Alterations in the structure of the airways, collectively termed airway remodelling, contribute to airflow obstruction in a variety of chronic lung diseases. While histology has provided valuable insights into the structure of airway wall remodelling, this technique is invasive and does not allow the longitudinal analysis of airway wall dimensions. Technical advances in computed tomography allow the assessment of airway wall dimensions, and are ideally suited for the noninvasive investigation of the pathogenesis of airway wall remodelling and the evaluation of new therapeutic interventions. The aim of this article is to review the use of computed tomography in the investigation of airway structure and function in health and disease. Copyright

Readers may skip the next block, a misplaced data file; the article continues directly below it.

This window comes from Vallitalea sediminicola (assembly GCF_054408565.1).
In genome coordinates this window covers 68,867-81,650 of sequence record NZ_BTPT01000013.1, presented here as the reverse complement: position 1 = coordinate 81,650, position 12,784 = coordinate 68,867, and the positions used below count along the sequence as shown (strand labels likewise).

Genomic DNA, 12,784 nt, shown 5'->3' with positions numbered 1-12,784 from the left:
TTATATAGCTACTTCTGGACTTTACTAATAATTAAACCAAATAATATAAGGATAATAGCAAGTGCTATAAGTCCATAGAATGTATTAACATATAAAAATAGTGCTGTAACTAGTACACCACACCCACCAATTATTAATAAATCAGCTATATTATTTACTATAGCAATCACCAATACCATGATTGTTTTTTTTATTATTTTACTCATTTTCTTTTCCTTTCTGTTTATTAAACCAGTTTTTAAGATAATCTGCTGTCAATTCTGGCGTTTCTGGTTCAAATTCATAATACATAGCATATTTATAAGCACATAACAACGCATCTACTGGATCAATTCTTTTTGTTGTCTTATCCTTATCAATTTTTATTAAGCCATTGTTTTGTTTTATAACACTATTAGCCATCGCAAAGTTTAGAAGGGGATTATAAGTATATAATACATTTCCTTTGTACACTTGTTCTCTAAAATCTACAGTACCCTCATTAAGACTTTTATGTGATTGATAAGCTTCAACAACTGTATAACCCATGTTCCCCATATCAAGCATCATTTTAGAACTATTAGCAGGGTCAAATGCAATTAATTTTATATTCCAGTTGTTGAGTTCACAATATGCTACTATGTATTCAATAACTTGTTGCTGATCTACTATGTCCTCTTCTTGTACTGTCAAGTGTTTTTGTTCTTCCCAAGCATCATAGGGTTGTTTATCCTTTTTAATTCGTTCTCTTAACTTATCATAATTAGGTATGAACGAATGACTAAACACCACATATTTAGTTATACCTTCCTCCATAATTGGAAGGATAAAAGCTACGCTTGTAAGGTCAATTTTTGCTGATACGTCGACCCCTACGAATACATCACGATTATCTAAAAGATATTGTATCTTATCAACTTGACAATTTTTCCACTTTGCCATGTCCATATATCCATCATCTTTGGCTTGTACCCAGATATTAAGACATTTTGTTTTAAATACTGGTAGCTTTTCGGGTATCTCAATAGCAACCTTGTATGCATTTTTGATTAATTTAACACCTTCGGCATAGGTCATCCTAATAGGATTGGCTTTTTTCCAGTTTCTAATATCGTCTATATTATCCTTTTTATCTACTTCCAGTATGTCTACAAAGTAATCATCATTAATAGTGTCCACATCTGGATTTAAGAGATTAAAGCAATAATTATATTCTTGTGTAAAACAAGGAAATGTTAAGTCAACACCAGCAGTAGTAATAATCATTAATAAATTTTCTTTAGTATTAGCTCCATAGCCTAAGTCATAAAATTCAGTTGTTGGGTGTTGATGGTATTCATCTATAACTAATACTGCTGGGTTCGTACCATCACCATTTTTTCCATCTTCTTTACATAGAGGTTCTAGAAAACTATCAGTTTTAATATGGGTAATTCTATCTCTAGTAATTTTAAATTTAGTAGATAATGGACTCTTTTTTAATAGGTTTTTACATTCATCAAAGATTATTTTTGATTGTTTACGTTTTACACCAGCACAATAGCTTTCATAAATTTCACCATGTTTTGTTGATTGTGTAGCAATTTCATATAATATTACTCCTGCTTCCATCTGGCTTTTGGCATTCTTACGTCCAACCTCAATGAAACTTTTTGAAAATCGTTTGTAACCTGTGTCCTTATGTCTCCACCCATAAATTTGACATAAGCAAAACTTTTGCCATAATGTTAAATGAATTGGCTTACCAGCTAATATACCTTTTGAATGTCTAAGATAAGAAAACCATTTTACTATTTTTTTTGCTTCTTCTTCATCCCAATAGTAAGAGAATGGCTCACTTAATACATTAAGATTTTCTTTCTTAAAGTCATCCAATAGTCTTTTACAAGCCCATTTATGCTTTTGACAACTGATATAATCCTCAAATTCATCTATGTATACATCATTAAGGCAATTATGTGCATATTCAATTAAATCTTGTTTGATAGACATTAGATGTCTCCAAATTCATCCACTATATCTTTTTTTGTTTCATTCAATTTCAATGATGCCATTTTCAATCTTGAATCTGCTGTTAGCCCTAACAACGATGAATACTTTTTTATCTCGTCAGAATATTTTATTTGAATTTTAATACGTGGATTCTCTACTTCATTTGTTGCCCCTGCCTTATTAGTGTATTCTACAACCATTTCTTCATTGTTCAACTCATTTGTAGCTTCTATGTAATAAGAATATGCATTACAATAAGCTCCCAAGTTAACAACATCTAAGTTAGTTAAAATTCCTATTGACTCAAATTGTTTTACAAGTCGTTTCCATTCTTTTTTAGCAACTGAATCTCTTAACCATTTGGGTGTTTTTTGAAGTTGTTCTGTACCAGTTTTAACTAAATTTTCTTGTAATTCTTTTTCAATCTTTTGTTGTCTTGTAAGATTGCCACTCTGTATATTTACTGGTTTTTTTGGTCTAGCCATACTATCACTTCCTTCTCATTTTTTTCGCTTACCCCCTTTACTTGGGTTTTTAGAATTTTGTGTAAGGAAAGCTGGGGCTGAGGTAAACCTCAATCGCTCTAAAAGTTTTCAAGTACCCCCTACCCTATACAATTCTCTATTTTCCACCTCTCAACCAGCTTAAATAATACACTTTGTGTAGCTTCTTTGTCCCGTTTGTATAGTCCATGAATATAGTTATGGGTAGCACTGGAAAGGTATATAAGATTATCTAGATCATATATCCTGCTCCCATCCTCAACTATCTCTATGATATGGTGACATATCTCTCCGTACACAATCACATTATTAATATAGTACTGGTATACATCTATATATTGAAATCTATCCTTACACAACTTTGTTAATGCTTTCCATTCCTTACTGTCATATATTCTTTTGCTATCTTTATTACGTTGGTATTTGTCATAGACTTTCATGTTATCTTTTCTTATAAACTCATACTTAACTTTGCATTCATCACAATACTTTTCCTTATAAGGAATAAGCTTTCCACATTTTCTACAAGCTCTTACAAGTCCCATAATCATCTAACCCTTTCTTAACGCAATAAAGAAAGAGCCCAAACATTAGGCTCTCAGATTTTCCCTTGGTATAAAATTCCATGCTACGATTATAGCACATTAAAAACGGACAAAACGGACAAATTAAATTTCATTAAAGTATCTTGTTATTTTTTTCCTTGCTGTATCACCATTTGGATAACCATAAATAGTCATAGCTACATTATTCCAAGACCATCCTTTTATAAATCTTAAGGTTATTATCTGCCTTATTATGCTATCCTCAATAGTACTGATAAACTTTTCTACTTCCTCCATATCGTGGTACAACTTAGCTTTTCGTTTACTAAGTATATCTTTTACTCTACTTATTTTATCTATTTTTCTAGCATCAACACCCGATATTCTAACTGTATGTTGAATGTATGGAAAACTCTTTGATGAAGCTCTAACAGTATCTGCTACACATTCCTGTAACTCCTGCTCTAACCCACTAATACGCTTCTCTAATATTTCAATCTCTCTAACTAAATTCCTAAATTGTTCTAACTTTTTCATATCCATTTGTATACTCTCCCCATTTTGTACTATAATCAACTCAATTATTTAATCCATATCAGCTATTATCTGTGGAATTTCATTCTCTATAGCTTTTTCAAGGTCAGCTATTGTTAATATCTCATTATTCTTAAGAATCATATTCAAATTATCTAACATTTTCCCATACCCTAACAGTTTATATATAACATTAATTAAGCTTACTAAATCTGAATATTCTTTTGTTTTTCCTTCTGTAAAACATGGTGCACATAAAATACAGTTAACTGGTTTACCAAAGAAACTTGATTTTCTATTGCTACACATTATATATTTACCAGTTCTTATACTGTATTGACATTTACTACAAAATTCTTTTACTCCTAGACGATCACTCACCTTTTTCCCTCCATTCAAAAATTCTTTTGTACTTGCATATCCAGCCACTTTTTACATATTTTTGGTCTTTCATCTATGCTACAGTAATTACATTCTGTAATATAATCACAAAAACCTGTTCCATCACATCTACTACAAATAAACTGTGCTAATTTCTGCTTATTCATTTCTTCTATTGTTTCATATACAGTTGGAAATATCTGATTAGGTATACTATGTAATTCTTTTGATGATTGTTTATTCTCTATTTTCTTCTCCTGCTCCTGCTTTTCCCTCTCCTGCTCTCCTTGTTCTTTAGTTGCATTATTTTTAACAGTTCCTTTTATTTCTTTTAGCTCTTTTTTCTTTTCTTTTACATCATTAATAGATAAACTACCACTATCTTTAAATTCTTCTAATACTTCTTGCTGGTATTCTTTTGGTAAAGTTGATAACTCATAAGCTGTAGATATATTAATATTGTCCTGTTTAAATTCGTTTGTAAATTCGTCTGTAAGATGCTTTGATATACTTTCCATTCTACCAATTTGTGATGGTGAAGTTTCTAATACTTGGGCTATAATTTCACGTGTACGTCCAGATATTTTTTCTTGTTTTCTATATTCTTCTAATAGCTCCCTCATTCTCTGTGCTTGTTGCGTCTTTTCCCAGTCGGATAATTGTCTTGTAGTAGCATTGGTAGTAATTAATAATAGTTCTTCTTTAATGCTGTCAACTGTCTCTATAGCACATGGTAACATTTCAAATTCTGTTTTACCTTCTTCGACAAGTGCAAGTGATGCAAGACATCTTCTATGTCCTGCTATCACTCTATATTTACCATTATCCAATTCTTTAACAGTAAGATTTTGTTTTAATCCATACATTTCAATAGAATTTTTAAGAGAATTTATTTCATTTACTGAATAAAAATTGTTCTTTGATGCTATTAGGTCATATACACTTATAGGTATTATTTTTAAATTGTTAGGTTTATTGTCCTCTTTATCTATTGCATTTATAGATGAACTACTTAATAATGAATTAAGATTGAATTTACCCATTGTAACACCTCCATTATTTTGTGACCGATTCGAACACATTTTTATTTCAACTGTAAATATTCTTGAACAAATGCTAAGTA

Airways, Asthma, Chronic obstructive pulmonary disease, Computed tomography, Cystic fibrosis, Lung structure and function
dx.doi.org/10.1183/09031936.05.00007105, hdl.handle.net/1765/64509
The European Respiratory Journal
Department of Pediatrics

de Jong, P.A, Müller, N.L, Paré, P.D, & Coxson, H.O. (2005). Computed tomographic imaging of the airways: Relationship to structure and function. The European Respiratory Journal (Vol. 26, pp. 140–152). doi:10.1183/09031936.05.00007105